Since the beginning of the legal industry, a lawyer’s greatest asset continues to be an in-depth knowledge of the law and the contexts in which it applies. Being a good lawyer means being able to earn the best possible outcomes for your clients. Being a successful lawyer, however, is about doing this with efficiency and at scale.
Technology makes us more efficient in getting clients the services they need. Mobile devices have become nearly ubiquitous in our society, and consumers have come to expect on-demand attention and seamless experiences across all industries—including professional services—which has set a new standard for the rhythm and pace of client interaction.
It’s a Mobile World…You Just Live In It
According to Mary Meeker’s 2015 Internet Trends report, time spent consuming digital media more than doubled over the course of seven years—from 2.7 hours per day in 2008 to 5.6 hours in 2015. What’s most significant is that this jump occurred almost entirely on mobile devices, increasing from 0.3 hours in 2008 to 2.8 hours in 2015. Now, more than half of all digital media is accessed through a mobile device—a rate of growth that is unparalleled in modern times.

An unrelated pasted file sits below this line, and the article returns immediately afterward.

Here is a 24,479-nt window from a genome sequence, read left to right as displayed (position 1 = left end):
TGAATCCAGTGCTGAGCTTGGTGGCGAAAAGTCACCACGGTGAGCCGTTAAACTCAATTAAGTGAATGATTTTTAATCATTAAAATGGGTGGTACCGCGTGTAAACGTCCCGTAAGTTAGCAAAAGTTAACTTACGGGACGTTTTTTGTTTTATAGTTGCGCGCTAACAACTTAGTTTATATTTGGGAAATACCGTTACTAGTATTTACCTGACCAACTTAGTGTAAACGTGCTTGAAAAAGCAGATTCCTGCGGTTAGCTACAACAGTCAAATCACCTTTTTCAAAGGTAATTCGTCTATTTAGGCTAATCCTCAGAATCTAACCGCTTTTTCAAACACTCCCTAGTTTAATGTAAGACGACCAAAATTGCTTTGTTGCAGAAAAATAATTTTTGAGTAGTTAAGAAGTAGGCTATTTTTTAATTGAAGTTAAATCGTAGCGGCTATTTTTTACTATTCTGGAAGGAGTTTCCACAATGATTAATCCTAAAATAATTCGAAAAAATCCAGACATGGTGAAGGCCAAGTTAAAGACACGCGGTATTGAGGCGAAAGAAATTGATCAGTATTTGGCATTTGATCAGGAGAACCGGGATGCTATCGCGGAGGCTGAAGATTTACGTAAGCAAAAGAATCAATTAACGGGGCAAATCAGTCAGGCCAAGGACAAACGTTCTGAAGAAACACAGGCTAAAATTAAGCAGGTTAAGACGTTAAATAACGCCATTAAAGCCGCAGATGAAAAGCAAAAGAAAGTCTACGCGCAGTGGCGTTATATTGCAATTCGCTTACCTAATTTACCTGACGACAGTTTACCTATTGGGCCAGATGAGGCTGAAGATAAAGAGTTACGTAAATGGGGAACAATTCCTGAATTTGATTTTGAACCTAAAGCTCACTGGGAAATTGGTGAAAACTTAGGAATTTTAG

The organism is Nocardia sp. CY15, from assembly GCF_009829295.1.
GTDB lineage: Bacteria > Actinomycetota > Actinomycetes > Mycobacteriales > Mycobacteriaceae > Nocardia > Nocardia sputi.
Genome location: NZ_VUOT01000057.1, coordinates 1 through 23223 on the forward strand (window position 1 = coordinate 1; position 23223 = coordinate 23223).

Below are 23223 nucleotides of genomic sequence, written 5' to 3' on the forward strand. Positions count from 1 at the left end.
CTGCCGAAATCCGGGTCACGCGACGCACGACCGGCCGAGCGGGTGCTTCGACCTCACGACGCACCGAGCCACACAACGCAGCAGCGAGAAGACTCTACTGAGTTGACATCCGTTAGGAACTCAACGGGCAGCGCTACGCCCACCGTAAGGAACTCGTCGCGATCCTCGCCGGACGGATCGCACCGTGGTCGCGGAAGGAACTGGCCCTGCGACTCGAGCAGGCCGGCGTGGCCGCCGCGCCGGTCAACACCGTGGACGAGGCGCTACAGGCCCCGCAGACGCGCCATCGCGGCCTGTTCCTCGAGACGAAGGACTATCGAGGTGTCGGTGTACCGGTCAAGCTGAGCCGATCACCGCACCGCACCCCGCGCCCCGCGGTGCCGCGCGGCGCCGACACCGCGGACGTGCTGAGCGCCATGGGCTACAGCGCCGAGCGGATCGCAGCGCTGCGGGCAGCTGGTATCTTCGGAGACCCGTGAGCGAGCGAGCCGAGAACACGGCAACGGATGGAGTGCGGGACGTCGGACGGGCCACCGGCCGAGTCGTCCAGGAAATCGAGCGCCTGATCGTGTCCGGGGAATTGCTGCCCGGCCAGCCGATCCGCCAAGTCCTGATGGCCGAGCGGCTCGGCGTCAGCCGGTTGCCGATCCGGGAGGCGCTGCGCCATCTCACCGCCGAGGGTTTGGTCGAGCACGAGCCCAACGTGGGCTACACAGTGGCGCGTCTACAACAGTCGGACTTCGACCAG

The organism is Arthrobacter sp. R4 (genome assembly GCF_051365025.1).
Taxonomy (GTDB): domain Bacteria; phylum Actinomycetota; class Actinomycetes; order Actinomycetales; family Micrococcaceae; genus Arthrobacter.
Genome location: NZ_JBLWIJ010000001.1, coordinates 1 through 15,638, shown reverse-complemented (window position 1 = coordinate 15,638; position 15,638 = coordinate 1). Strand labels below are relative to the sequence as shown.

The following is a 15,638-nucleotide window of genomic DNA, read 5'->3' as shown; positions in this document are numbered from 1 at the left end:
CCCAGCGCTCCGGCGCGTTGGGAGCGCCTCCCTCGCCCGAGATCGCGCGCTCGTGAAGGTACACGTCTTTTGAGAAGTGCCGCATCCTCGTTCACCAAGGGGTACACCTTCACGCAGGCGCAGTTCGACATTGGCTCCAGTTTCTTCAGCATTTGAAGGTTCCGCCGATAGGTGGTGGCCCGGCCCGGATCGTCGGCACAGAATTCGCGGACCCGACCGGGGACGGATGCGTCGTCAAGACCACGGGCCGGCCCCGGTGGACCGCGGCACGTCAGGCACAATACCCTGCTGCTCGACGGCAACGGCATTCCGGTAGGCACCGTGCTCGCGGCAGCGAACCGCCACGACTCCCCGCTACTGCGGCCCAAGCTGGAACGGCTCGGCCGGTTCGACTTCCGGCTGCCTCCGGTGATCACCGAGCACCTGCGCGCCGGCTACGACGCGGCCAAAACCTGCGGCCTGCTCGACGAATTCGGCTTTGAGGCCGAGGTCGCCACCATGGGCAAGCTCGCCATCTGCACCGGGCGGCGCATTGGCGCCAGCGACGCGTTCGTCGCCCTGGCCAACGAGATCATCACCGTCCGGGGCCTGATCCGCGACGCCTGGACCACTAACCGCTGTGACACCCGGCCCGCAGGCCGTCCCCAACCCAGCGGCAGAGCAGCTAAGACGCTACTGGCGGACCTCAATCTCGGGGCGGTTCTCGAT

Smartphones have replaced many of our household items—alarm clocks, watches, maps, cameras, flashlights, music players, and more. Studies as far back as 2007 show that 91 percent of adults rarely keep their phones beyond arm’s reach—and this was before most people had phones that were “smart.” We use mobile devices for shopping, ordering food, and planning and booking vacations. Around the world, 69 percent of people rely on mobile banking services—and in many cases, online payment systems circumvent banking systems entirely.
Mobile technology has also changed how we work. A recent Softchoice study looked at the work habits of full-time office employees in North America. It found that 78 percent of workers value being able to remotely access their work, and 86 percent value having flexible hours. In fact, workers value flexibility so much that 70 percent of them would leave their job for more of it. Lawyers are no different, and mobility has always been essential to the practice of law.